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This article in AJ

  1. Vol. 81 No. 1, p. 83-90
    Received: Mar 14, 1988

    * Corresponding author(s):
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Effect of the Tall Fescue Endophyte on Plant Response to Environmental Stress

  1. M. Arachevaleta,
  2. C. W. Bacon,
  3. C. S. Hoveland  and
  4. D. E. Radcliffe
  1. D ept. of Agronomy, Univ. of Georgia, Athens, GA 30602
    R ussell Res. Ctr. USDA-ARS, Athens, GA 30613



The adverse effect of the tall fescue (Festuca arundinacea Schreb.) fungal endophyte (Acremonium coenophialum Morgan-Jones and Gams) on animal performance is well recognized but the mutualistic effect of this fungus-grass association under environmental stress is not well understood. The objective of this study was to evaluate endophyte-free (EF) and endophyte-infected (El) tall fescue plants from one clone for morphological and physiological responses to flooding, N rates (11, 73, and 220 mg N pof−1), and −0.03, −0.05 and −0.50 MPa drought stress in the greenhouse. Plants were grown in a synthetic mixture of the following by volume: Cecil sandy clay loam (clayey, kaolinitic, thermic Typic Hapludult) (33%), sand (16%), peat moss (17%), perlite (17%), and vermiculite (17%). Leaf blades of El, as compared to EF plants were thicker and narrower regardless of flooding, N rate, or drought stress. Plant ultrastructure was not appreciably altered by the endophyte. Herbage growth was 50% greater on El than EF plants, especially at higher N levels. Tillering increased on El plants but only at the highest N rate. The El plants were more productive than EF plants at mild soil moisture stress (−0.05 MPa). At more severe stress (−0.5 MPa) 75% of EF plants died and all El plants survived. Leaf rolling under drought stress was much more common in El than EF plants. Regrowth after harvest with abundant watering of previously drought-stressed plants was much greater on El than EF plants. There was little or no difference in digestibility of forage from El and EF plants. The results indicate that there are positive benefits derived from association of an endophyte with tall fescue resulting in growth stimulation, improved survival, and drought tolerance to the host plant that could be important in plant competition.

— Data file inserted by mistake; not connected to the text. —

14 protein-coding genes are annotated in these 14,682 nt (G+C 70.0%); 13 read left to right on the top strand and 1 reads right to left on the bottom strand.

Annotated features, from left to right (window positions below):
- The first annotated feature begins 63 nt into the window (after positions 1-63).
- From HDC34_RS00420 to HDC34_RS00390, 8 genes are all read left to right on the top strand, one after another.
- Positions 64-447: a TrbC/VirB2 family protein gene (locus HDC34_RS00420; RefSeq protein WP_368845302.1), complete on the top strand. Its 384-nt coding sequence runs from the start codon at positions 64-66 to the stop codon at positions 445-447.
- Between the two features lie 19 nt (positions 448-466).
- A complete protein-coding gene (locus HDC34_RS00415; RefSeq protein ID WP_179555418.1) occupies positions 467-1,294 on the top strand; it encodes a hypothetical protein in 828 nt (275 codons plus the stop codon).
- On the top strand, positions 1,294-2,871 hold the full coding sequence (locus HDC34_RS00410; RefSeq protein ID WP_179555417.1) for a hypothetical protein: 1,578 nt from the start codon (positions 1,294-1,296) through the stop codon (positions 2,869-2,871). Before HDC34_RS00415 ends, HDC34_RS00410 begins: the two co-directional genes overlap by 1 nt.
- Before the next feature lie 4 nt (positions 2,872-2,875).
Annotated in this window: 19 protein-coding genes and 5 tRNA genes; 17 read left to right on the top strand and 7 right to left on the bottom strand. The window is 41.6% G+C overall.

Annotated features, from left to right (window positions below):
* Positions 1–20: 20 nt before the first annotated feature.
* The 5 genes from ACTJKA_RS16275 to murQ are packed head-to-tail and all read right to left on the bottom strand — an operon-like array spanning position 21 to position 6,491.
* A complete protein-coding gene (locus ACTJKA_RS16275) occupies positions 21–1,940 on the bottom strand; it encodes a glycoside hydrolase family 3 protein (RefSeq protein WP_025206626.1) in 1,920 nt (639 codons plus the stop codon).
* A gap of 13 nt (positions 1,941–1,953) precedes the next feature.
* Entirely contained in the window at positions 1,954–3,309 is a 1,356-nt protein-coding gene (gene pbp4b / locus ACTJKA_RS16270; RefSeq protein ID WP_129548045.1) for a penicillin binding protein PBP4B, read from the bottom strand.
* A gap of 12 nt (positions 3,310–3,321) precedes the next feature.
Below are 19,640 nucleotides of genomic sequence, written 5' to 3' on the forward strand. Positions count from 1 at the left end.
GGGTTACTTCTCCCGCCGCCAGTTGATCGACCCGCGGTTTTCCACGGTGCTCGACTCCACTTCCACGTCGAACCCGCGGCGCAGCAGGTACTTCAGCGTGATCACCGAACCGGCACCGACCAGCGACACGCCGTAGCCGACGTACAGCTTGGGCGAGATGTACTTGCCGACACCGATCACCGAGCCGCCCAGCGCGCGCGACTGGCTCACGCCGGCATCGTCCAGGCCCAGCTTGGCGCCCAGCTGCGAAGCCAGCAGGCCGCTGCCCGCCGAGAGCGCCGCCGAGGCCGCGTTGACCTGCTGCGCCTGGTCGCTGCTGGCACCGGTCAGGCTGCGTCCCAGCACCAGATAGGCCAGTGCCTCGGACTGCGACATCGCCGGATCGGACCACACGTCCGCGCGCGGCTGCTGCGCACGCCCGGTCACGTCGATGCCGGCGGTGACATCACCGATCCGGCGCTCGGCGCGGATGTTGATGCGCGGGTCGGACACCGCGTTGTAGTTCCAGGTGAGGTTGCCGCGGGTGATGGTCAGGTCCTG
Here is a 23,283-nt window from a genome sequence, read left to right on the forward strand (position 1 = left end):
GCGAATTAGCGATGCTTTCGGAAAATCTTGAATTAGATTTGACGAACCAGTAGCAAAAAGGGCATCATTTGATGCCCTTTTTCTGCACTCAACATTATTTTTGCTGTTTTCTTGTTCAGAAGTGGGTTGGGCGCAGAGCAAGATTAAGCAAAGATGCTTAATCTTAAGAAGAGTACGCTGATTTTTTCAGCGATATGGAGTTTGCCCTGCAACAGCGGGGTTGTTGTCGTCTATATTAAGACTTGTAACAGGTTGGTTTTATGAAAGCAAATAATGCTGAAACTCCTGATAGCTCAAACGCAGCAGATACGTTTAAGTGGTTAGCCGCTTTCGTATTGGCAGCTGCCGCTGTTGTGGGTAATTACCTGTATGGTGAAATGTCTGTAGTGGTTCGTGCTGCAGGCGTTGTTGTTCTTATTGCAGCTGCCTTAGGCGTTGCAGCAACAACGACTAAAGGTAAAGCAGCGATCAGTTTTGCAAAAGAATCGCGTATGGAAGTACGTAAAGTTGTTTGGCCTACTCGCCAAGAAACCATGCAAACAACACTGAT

Part of a thesis submitted by the senior author in partial fulfillment of the M.S. degree.

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